Why is this medicine prescribed?
Ezetimibe is used along with diet, alone or in combination with another cholesterol-lowering medications (HMG-CoA reductase inhibitors [statins]) to reduce the amount of low-density lipoprotein (LDL) cholesterol ('bad cholesterol') in the blood in adults and children 10 years of age or older who have familial heterozygous hypercholesterolemia (an inherited condition in which cholesterol cannot be removed from the body normally). It is also used along with diet, alone or in combination with other cholesterol-lowering medications (HMG-CoA reductase inhibitors [statins] or fenofibrate) in adults who have too many fats in the blood. Ezetimibe is also used with other medications to reduce the amount of LDL cholesterol in the blood in adults and children 10 years of age or older who have homozygous familial hypercholesterolemia (HoFH; an inherited condition in which cholesterol cannot be removed from the body normally). It is also used to reduce the amount of other fatty substances in the blood in adults and children 9 years of age or older who have homozygous familial sitosterolemia (an inherited condition in which fatty substances from vegetable oils, nuts, and other plant-based foods cannot be removed from the body normally). Ezetimibe is in a class of medications called cholesterol-lowering medications. It works by preventing the absorption of cholesterol in the intestine.
Accumulation of cholesterol and fats along the walls of your arteries (a process known as atherosclerosis) decreases blood flow and, therefore, the oxygen supply to your heart, brain, and other parts of your body. Lowering your blood level of cholesterol and fats may help prevent heart disease, angina (chest pain), strokes, and heart attacks.
Are there other uses for this medicine?
This medication may be prescribed for other uses; ask your doctor or pharmacist for more information.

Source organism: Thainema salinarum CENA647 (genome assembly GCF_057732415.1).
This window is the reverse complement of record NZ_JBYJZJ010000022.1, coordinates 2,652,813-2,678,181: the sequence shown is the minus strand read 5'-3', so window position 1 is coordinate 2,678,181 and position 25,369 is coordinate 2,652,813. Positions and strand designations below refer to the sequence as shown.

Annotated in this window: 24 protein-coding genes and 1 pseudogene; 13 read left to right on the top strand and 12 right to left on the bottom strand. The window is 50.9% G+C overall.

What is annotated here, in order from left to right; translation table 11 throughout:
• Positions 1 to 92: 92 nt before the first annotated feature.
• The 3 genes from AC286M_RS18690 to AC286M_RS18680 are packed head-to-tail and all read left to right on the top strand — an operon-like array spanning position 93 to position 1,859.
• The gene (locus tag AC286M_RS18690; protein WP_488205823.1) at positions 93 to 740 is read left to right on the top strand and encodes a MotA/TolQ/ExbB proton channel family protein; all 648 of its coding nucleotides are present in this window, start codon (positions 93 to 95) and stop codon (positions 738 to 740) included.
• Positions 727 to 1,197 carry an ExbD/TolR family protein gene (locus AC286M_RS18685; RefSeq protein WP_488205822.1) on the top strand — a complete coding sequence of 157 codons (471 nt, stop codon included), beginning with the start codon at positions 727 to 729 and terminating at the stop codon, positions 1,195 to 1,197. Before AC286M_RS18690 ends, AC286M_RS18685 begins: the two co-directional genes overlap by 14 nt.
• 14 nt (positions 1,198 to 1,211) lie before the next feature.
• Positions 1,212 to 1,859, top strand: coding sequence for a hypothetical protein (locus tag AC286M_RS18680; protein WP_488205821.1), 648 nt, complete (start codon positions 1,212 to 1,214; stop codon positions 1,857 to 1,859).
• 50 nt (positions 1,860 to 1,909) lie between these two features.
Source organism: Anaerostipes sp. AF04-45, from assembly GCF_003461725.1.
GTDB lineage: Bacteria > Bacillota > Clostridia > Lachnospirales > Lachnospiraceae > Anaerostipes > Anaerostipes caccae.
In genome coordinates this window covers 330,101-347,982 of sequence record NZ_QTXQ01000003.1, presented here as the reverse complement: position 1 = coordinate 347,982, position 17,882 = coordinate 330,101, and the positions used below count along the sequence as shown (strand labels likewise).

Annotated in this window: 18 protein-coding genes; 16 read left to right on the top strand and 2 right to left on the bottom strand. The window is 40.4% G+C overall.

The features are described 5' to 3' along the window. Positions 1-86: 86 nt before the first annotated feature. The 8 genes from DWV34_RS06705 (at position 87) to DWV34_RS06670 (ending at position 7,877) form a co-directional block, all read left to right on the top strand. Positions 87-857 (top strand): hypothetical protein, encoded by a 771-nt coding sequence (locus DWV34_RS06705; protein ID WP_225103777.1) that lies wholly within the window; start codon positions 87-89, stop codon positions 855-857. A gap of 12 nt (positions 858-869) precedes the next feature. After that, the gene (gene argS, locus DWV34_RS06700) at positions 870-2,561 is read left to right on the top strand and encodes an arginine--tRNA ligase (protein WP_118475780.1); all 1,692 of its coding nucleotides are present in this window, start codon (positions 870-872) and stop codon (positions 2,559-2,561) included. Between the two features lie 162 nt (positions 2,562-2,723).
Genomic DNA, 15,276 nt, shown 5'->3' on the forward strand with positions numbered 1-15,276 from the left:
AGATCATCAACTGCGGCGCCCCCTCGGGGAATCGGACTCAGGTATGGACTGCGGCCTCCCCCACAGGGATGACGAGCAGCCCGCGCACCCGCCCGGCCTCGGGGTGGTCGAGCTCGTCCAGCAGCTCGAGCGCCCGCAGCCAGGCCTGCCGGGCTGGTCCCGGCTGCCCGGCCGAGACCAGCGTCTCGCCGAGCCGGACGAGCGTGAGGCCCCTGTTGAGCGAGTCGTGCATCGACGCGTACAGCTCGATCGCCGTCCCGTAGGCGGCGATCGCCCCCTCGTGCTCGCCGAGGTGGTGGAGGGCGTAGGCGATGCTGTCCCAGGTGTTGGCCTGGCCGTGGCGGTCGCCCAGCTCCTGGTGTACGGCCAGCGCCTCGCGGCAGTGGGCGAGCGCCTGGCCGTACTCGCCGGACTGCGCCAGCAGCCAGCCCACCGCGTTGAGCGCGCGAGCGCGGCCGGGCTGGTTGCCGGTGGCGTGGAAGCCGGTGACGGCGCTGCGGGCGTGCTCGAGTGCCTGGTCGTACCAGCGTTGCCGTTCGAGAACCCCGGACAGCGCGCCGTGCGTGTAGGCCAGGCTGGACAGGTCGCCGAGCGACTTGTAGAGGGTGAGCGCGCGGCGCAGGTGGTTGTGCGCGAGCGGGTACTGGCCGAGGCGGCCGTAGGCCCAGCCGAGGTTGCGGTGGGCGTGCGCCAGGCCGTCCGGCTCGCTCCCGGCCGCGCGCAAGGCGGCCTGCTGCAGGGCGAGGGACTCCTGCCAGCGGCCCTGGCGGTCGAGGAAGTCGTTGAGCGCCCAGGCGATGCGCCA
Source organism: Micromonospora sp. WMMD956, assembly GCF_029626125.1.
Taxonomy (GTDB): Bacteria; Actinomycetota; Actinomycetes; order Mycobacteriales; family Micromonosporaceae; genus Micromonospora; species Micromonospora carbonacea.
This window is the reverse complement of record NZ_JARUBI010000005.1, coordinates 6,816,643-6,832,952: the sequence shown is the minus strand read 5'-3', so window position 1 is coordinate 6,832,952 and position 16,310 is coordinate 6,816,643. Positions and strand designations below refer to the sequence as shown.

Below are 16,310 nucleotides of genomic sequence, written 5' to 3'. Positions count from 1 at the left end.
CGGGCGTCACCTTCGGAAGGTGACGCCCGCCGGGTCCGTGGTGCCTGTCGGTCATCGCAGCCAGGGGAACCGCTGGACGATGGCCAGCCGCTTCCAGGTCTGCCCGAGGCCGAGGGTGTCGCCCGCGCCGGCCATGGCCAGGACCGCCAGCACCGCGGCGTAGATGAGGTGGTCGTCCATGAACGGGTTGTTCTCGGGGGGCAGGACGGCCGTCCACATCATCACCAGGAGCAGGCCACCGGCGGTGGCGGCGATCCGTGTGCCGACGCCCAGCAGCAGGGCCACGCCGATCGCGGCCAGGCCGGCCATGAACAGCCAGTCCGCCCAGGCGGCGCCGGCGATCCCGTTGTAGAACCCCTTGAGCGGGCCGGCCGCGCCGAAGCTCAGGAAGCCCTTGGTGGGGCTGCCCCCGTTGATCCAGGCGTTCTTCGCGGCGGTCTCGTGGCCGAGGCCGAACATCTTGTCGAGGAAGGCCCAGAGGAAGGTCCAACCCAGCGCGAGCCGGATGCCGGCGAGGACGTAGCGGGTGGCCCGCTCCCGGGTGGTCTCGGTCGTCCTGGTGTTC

How should this medicine be used?
Ezetimibe comes as a tablet to take by mouth. It is usually taken once a day with or without food. To help you remember to take ezetimibe, take it around the same time every day. Follow the directions on your prescription label carefully, and ask your doctor or pharmacist to explain any part you do not understand. Take ezetimibe exactly as directed. Do not take more or less of it or take it more often than prescribed by your doctor.
Continue to take ezetimibe even if you feel well. Do not stop taking ezetimibe without talking to your doctor.
What special precautions should I follow?
Before taking ezetimibe,
- tell your doctor and pharmacist if you are allergic to ezetimibe, any other medications, or any of the ingredients in ezetimibe tablets. Ask your pharmacist for a list of the ingredients.
- tell your doctor and pharmacist what prescription and nonprescription medications, vitamins, nutritional supplements, and herbal products you are taking. Your doctor may need to change the doses of your medications or monitor you carefully for side effects.
- if you are taking cholestyramine (Locholest, Prevalite), colesevelam (WellChol), or colestipol (Colestid), take it 4 hours before or 2 hours after ezetimibe.
- tell your doctor if you have or have ever had liver disease.
- tell your doctor if you are pregnant, plan to become pregnant, or are breast-feeding. If you become pregnant while taking ezetimibe, call your doctor.
What special dietary instructions should I follow?
Eat a low-fat, low-cholesterol diet. Be sure to follow all exercise and dietary recommendations made by your doctor or dietitian. You can also visit the National Cholesterol Education Program (NCEP) website for additional dietary information athttp://www.nhlbi.nih.gov/health/public/heart/chol/chol_tlc.pdf